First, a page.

With regards to politics, the fact is that women are not as involved in the public sector as they are in the private sector. And this is true. In answering a question on mentoring young women in the politics, Senator Olujimi spoke on the need for women to become interested in service, not only in the private and informal sector but also in public service and politics. The older generation can only mentor those who make themselves available. And more than older to younger mentorship, there is an opportunity to cross learn and cultivate ideas across generations and schools of thought.
Speaking about her entry into politics, she highlighted the importance of her husband’s support. Although he was the political arm of the family, he agreed to take a backseat when she became the choice of a community that wanted her to pursue her desire for social change through politics. She spoke about how she would get home and cry on some days and he would let her vent. When morning came, he’d say to her,
‘Go out and fight. They are men like me’.
We all laughed but the truth in there struck home. Apart from showing the power of a supportive spouse, it spoke of how we sometimes don’t capitalize on strength that comes naturally to us.
In response to this, someone asked a question on what to do if a husband sees his wife as a competition and not a support.
While the two beautiful single ladies on the panel rightly said that the choice of a spouse is critical, the mama Senator Olujimi, added her strong opinion in an unapologetic statement that women are the cause of their troubles. After the roar of disagreement had been toned down, she went on to explain that men are scared to support strong women who want to prove their strength by being the ‘boss’ in the home. I think for most men, the ‘strong woman’s is better appreciated as a theory or a woman I know in my office. It’s a different matter at home. Women need to try to pretend to be weaklings in some ways and let the man feel that he is in charge. As much as this sounds cynical, it really isn’t. It is about genuine respect and also quite important, understanding in a marriage.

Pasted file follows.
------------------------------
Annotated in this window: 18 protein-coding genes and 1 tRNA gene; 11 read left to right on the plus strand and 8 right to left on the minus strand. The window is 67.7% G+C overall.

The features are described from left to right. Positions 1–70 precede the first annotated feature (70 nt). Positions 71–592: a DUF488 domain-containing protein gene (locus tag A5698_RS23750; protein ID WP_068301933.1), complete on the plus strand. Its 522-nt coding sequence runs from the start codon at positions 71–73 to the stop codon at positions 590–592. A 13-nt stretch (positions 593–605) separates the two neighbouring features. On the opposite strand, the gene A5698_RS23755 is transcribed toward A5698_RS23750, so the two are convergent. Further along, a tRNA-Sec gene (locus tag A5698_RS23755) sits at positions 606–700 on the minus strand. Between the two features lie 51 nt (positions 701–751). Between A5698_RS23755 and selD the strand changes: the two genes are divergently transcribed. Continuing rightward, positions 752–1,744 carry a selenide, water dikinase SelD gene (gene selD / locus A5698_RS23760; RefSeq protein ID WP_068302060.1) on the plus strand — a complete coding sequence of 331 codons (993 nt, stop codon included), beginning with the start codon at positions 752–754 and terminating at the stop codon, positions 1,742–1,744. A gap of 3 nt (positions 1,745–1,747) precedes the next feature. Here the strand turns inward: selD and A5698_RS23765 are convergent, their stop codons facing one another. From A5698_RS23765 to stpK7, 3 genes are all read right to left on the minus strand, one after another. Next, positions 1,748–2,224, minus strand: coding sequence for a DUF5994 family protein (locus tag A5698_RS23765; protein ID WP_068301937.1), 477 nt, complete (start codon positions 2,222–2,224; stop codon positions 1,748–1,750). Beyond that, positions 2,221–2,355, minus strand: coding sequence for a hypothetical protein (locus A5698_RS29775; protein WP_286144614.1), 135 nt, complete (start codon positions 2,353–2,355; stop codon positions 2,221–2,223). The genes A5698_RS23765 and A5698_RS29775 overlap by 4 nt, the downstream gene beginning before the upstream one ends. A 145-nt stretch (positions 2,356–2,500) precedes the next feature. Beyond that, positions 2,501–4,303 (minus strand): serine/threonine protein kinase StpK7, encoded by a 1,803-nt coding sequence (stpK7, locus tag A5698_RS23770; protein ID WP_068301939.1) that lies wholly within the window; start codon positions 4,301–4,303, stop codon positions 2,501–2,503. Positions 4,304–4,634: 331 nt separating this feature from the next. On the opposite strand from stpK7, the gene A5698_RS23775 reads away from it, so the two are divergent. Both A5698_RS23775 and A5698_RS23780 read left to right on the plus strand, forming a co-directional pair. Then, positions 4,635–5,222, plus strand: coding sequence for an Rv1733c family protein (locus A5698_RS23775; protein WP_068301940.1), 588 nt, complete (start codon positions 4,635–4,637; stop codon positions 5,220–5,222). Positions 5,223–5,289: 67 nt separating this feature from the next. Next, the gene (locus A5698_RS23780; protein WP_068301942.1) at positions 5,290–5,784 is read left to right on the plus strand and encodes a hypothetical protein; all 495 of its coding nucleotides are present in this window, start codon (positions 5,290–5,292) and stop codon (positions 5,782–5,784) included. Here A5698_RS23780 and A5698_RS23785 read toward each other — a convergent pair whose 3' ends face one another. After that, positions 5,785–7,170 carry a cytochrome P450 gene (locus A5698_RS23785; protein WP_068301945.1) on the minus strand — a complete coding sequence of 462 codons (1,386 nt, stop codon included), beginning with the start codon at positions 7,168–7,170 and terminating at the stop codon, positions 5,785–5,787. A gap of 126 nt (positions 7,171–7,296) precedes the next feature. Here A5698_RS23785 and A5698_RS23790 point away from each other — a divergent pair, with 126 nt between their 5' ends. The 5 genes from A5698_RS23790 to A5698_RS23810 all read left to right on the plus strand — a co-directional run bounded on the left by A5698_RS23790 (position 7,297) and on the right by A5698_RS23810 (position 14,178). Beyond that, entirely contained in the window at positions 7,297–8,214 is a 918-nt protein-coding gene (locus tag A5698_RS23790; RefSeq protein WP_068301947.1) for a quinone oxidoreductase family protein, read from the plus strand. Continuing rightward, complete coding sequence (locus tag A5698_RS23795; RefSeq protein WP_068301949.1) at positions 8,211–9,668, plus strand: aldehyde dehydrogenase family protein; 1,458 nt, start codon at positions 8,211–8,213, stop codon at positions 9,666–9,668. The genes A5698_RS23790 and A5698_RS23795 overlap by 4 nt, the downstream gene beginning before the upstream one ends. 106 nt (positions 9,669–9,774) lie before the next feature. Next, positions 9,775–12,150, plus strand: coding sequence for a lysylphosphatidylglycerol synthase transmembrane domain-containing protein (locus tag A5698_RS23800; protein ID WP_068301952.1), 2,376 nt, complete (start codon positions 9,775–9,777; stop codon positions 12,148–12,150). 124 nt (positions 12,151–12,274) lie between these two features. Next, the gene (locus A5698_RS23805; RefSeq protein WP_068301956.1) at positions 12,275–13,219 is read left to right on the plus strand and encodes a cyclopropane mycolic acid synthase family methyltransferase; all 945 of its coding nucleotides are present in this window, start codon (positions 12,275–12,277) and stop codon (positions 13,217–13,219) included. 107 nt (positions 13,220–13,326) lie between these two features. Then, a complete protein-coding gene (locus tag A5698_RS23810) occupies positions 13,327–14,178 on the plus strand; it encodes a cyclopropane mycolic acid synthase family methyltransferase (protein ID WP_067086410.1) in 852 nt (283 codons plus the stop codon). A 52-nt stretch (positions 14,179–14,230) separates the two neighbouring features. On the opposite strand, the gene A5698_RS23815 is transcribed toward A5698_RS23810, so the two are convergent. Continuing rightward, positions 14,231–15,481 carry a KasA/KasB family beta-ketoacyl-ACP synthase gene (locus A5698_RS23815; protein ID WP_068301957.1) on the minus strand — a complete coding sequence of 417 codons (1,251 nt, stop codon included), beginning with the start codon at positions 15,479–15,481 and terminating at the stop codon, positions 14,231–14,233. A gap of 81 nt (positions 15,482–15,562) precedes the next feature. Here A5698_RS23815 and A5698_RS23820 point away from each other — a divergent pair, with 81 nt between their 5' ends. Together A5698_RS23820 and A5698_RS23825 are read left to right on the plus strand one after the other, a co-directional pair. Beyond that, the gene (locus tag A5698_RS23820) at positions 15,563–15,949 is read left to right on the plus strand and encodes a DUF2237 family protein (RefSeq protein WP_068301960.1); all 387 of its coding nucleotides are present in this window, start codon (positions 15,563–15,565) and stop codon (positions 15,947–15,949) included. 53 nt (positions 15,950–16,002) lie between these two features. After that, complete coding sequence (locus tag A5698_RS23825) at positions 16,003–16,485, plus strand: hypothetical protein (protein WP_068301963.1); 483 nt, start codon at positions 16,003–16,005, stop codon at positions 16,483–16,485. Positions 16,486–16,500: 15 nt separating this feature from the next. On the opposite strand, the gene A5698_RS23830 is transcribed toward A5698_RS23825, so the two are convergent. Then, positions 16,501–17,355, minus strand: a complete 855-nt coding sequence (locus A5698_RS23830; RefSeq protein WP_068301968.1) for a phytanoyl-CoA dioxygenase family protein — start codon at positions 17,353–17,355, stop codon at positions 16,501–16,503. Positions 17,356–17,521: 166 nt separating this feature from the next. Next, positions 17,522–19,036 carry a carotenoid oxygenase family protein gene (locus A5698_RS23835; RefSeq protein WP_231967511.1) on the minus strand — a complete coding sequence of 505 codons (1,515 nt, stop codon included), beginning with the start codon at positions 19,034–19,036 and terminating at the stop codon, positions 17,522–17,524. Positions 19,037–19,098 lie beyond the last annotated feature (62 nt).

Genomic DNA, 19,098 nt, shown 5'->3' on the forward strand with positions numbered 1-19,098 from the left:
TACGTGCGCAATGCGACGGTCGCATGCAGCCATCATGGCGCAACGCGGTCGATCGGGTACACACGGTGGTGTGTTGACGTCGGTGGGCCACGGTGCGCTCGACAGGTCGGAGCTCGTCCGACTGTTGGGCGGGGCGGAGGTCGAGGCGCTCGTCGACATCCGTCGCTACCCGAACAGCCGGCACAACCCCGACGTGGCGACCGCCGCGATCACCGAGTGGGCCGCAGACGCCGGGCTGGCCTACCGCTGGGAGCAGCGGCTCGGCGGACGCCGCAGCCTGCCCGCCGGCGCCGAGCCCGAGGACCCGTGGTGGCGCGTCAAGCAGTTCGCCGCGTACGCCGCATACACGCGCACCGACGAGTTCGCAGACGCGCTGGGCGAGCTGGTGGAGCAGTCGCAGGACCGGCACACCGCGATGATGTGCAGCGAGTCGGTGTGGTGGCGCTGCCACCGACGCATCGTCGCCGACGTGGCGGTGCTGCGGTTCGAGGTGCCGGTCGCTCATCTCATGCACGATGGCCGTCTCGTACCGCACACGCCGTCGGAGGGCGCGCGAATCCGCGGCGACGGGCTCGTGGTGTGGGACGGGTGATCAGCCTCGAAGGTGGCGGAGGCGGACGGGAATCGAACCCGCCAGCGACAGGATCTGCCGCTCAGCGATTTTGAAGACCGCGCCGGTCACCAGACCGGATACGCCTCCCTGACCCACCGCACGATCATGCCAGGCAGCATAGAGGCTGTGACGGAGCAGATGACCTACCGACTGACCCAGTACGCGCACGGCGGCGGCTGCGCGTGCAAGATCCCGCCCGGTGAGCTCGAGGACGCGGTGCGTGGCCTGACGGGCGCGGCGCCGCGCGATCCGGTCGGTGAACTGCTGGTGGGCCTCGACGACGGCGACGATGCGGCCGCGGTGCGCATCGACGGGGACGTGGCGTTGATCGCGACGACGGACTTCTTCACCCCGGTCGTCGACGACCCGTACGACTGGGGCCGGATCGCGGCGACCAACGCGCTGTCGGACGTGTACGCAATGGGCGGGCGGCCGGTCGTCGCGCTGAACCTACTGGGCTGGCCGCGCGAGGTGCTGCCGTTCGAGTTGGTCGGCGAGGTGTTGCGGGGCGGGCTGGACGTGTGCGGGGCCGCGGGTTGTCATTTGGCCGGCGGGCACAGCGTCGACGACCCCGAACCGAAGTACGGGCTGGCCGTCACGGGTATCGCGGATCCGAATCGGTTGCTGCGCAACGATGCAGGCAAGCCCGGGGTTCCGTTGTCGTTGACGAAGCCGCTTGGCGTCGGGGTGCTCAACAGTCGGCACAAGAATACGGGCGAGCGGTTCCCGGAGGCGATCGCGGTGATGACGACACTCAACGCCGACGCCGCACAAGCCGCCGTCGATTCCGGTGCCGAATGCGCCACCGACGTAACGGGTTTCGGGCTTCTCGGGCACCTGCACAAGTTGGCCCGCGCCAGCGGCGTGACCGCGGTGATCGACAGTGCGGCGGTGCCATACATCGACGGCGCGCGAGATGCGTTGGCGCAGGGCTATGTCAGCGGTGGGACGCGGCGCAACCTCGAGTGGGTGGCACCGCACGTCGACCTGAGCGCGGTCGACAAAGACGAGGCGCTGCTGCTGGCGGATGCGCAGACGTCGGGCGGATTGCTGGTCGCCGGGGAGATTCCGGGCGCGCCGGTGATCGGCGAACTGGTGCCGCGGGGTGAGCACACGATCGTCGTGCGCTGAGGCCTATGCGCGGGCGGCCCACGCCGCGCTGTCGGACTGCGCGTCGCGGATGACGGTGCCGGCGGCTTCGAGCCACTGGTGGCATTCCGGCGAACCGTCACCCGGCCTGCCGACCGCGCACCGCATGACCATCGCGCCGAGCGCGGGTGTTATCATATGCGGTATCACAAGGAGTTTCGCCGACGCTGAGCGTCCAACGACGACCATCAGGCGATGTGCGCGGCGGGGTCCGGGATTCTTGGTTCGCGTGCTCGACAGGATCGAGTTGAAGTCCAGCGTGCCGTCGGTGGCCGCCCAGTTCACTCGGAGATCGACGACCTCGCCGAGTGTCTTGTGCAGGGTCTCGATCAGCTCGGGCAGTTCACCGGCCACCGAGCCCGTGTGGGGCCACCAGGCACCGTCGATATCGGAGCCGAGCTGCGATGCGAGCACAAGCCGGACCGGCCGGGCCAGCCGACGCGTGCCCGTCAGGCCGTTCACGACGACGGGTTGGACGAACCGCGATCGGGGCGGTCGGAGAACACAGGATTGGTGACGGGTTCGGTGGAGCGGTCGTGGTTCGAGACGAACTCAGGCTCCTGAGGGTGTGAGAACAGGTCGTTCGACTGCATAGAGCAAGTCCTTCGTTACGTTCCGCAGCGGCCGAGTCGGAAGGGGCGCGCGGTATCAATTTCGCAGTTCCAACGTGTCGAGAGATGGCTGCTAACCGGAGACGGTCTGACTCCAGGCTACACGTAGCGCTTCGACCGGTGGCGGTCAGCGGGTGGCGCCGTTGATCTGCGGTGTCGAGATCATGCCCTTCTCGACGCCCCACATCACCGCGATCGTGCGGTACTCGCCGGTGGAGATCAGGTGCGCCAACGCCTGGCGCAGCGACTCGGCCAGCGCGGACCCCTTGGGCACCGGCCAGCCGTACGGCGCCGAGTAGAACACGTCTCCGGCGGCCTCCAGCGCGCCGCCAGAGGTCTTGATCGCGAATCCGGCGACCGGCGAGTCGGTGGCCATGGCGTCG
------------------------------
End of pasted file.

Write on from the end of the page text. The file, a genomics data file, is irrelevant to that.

(Sidenote: I also noticed that the camera kept zooming in on Mrs. Ibukun Awosika. Balancing powers at home and in the workplace is her turf. Beautiful woman)
In concluding the conversation, Asue pointed out the need to talk to the men as well. Mothers, parents, need to teach their boys without a mindset of certain gender roles; teaching them to respect and support their female counterparts. And men need to be empowered to support women and given the room to join the conversations.
It really was a full session; and believe me, this is only a summary of plenary session 1!!
Notes from the other sessions from day 1 of the WIMBIZ Annual Conference to come soon. And you can also follow the conversation online with the hash tag #WIMBIZAnnualConference and on the handle @WIMBIZ.
Note: These are my notes from the event and while the thoughts are correct, most of the statements have been paraphrased.